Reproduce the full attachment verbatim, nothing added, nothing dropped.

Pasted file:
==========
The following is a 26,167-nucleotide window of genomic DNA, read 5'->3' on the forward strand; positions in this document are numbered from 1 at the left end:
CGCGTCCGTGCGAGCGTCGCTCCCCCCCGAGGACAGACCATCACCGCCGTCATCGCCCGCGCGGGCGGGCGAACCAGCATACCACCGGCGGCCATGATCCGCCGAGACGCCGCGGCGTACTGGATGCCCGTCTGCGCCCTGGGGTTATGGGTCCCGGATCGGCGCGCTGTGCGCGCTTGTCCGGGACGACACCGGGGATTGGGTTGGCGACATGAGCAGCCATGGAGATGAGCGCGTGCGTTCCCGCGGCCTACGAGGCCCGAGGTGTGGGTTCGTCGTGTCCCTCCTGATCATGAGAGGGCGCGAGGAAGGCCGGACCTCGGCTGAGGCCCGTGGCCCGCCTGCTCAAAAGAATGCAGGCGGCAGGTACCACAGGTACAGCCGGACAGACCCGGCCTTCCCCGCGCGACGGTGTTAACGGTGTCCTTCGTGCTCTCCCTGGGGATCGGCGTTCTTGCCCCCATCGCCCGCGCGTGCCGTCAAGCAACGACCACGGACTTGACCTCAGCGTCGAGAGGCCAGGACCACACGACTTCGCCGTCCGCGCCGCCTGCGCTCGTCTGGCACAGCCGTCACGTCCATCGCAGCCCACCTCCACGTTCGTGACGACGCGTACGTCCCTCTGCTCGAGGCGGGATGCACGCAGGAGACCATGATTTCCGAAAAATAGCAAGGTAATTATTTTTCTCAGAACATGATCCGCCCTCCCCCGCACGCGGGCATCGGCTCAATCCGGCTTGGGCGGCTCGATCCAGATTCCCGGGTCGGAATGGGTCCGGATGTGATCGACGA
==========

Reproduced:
The following is a 26,167-nucleotide window of genomic DNA, read 5'->3' on the forward strand; positions in this document are numbered from 1 at the left end:
CGCGTCCGTGCGAGCGTCGCTCCCCCCCGAGGACAGACCATCACCGCCGTCATCGCCCGCGCGGGCGGGCGAACCAGCATACCACCGGCGGCCATGATCCGCCGAGACGCCGCGGCGTACTGGATGCCCGTCTGCGCCCTGGGGTTATGGGTCCCGGATCGGCGCGCTGTGCGCGCTTGTCCGGGACGACACCGGGGATTGGGTTGGCGACATGAGCAGCCATGGAGATGAGCGCGTGCGTTCCCGCGGCCTACGAGGCCCGAGGTGTGGGTTCGTCGTGTCCCTCCTGATCATGAGAGGGCGCGAGGAAGGCCGGACCTCGGCTGAGGCCCGTGGCCCGCCTGCTCAAAAGAATGCAGGCGGCAGGTACCACAGGTACAGCCGGACAGACCCGGCCTTCCCCGCGCGACGGTGTTAACGGTGTCCTTCGTGCTCTCCCTGGGGATCGGCGTTCTTGCCCCCATCGCCCGCGCGTGCCGTCAAGCAACGACCACGGACTTGACCTCAGCGTCGAGAGGCCAGGACCACACGACTTCGCCGTCCGCGCCGCCTGCGCTCGTCTGGCACAGCCGTCACGTCCATCGCAGCCCACCTCCACGTTCGTGACGACGCGTACGTCCCTCTGCTCGAGGCGGGATGCACGCAGGAGACCATGATTTCCGAAAAATAGCAAGGTAATTATTTTTCTCAGAACATGATCCGCCCTCCCCCGCACGCGGGCATCGGCTCAATCCGGCTTGGGCGGCTCGATCCAGATTCCCGGGTCGGAATGGGTCCGGATGTGATCGACGA